Yesterday, I was in Ottawa; then very briefly in Halifax; now I am in Glasgow. The day's been cool, damp, intermittently rainy; as I write this, the last light of a 10PM sunset soaks through lavender-grey clouds over a deep, abiding green.
The last time this happened something was terribly wrong. This time, the trip – to visit family, and attend this conference – has been planned for months, but all plans this year are vague haphazard star-wishing and tea-leaf-reading. I'd been dreading and longing for travel in roughly equal measure until Seventh Wave language ramped up in Ontario and the dread took over. Airports right now are horror shows of staff shortages, cancelled flights, lost baggage, overbooked hotels and attempts to sleep on a patch of terminal floor; every sequence of travel photos on my social media feeds seems to end with a rapid test showing proof of covid positivity. I found myself asking Stu if we were just committing to getting covid now, if we had to think of it this way, having taken every possible precaution within our control except not boarding our first flight since March 2020.
But against all odds our journey here was all right (though of course whether or not we get sick remains an open question). We arrived to the airport 3 hours early; our flights weren't delayed more than 20-ish minutes each; the flights themselves were peaceful. The moment a plane takes off into the air has always been one of wild, immense joy to me, and feeling that rumble and that lift after so long was a quiet ecstasy – as was seeing, and photographing, the sunset from the sky, its own commonplace love language now made so precious and so rare. I kept hearing Joni Mitchell in my head, looking at the tops of clouds and feeling how much I'd missed the sight.
It was surreal to spend twelve hours in airports with mask mandates only to emerge into one without any, but once we glimpsed Stu's dad at arrivals everything came into a kind of alignment. We were really here. We are really here. I keep noticing it, and pausing, and brimming over with it, and the dread has, for now, utterly seeped away into the reality of loving reunion, of shared food, of gardens.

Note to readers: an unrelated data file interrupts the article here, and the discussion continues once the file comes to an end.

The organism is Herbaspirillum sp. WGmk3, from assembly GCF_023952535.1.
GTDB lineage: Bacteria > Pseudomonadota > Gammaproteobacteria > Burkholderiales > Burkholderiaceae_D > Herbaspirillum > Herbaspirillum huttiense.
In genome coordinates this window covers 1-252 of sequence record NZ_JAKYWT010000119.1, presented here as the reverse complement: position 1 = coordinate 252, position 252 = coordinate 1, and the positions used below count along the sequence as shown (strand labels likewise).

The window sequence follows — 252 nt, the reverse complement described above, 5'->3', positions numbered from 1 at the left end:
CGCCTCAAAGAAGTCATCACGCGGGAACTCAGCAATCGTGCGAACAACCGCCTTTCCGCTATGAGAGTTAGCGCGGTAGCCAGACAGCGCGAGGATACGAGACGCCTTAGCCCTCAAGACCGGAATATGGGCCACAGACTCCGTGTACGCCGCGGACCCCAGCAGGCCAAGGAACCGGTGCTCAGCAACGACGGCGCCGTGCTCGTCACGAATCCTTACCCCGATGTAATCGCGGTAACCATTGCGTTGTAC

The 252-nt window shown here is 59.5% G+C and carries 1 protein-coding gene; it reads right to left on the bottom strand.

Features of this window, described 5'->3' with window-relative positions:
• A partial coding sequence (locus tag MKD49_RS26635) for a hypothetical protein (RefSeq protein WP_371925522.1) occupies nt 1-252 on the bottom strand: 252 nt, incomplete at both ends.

Stu and I went for a long walk this afternoon, through beautiful woodland and meadows in what is ostensibly a suburb, but looks so different from what that word means to me in a Canadian context. I've seen bullfinches and magpies and carrion crows, tits and chickadees, a sweet bold robin, raucous herring gulls, and the thrillingly sinister blood-red faces of European goldfinches.
It's so good to be here. I loved a nettle for stinging me.
Wishing you a deep, long, refreshing weekend that opens up like a path into the rest of the month,
- I finished a short story, and it was accepted for the anthology I wrote it for! Wild! More on that soon!
- My friend Gregory Wilson is running a Kickstarter! It has 7 days left and a ways to go before reaching its goal to fund the publication of "a dark fantasy trilogy and a 5E-powered RPG based on The Gray Assassin world." Greg also runs the Adventures in Middle-earth campaign that I've been part of for... Wow, almost 5 years, so while I'm not familiar with the ins and outs of this specific project, I can't help but imagine Greg's sensitivity, kindness and generosity as a game master will be assets here, and I'd love to see this project succeed.
- It is truly incredible to be back in the UK at this specific moment in time. Stu and I saw the following during our walk and I just want to co-sign its statement of values if not its poor depiction of proper masking.